Understanding the changing face of agriculture with global sensors
Mar 19, 2019 · 2 min read
At Descartes Labs, we got our start modeling agricultural yields using data from satellites. Along the way, our scientists secured multiple patents around creating field boundary maps from satellite data. Understanding locations of fields and their boundaries are fundamental building blocks in accurately modeling acreages and yields for all kinds of crops.
Our algorithm looks at each pixel value and the difference between neighboring pixels across different data types and geographies. A large change in pixel value indicates an edge. Edges that we find persistently let us distinguish field boundaries from spurious edges, like those of clouds or their shadows.
In the United States, we use optical imagery, like NASA’s Landsat, to identify fields. In densely farmed areas like Iowa, you can see that fields are rectilinear and closely packed.
Out west, in places like New Mexico where Descartes Labs is headquartered, you can clearly see circular center pivot irrigation fields.
Unfortunately, optical imagery doesn’t work through clouds — a major issue in tropical regions, like Vietnam, where crops like rice are grown. Luckily there’s a type of sensor — synthetic aperture radar (SAR) from the European Space Agency’s Sentinel-1 satellite — that can see through clouds. Optical imagery people are most familiar with is collected passively; a sensor aboard a satellite orbits the Earth and records the visible and infrared light reflected from its surface. SAR data, on the other hand, is collected actively when a sensor emits a pulse of radar to the surface of the Earth and records the backscatter that is returned. Though invisible to the human eye, the microwave radiation that is emitted has a long enough wavelength to penetrate clouds, which means those obstacles are removed. For imagery collected on the same date, if the landscape is obscured by clouds in Landsat 8 imagery, Sentinel-1 data will be completely cloud-free:
Understanding global food security requires a year round view into cloudy, tropical areas. Corn and soy crops generally do not feed people directly. Instead, they become cattle feed, biodiesel, or other derivatives. The rice grown in tropical regions is different — people eat rice. In fact, over 20% of the global calorie supply is composed of rice, and it is a staple crop for nearly a billion people who live on less than $1.25 per day.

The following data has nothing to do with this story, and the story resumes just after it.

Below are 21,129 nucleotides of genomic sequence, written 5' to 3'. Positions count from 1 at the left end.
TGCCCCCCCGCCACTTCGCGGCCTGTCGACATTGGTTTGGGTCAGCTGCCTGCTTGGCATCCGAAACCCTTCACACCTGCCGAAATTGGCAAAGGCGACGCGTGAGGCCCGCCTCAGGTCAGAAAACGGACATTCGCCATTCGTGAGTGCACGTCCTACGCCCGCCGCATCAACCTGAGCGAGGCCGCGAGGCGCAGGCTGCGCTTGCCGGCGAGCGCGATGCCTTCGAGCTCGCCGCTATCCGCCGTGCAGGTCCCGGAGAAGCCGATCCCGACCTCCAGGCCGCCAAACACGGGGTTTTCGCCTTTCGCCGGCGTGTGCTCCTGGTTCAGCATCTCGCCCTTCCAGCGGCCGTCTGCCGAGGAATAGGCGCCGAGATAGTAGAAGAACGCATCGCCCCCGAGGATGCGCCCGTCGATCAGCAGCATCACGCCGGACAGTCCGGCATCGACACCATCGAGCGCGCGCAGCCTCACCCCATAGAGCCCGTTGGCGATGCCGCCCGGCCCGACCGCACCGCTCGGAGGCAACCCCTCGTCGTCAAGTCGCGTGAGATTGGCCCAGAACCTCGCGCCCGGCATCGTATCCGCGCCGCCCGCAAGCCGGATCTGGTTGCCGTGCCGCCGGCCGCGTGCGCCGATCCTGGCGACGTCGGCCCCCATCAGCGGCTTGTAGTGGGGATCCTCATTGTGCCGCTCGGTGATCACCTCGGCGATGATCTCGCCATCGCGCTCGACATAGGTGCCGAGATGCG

Vietnam is one of the world’s largest rice exporters and the majority of the country’s exported rice is grown in the Mekong River Delta. The monsoon season in this region lasts from May until November. During that time period, we’re lucky to get a single Landsat scene that is relatively cloud-free and suitable for analysis. With Sentinel-1 SAR data, clouds are irrelevant, so we can get a clear view of the landscape throughout the entire year.
Most of the world’s rice is grown in low-lying tropical deltas, like the Mekong, where the elevation of the entire region averages only two meters above sea level. These deltas are particularly susceptible to the effects of climate change. Rising oceans are a concern along with the perhaps more insidious slow creep of salinity intrusion. This occurs when salt water flows into freshwater rivers during the dry season and permeates surrounding landscapes, wreaking havoc on crops. Given that seas and temperatures will both rise in the coming decades, understanding the locations and health of rice crops will have critical implications for the populations that depend upon them.
Our field mapping capability aims at creating a deeper understanding of the changing face of agriculture and food supply on the planet. Once we know where fields are, we can incorporate phenological and spectral information to classify crop types and use weather data to build yield models. Greater visibility in agriculture, based on global data and machine learning models, has implications for resource allocation, biodiversity, drought preparedness, and of course global food security. Though we’ve diversified our applications since the early days of the company, we continue to be passionate about agriculture and all of its critical impacts on humanity.
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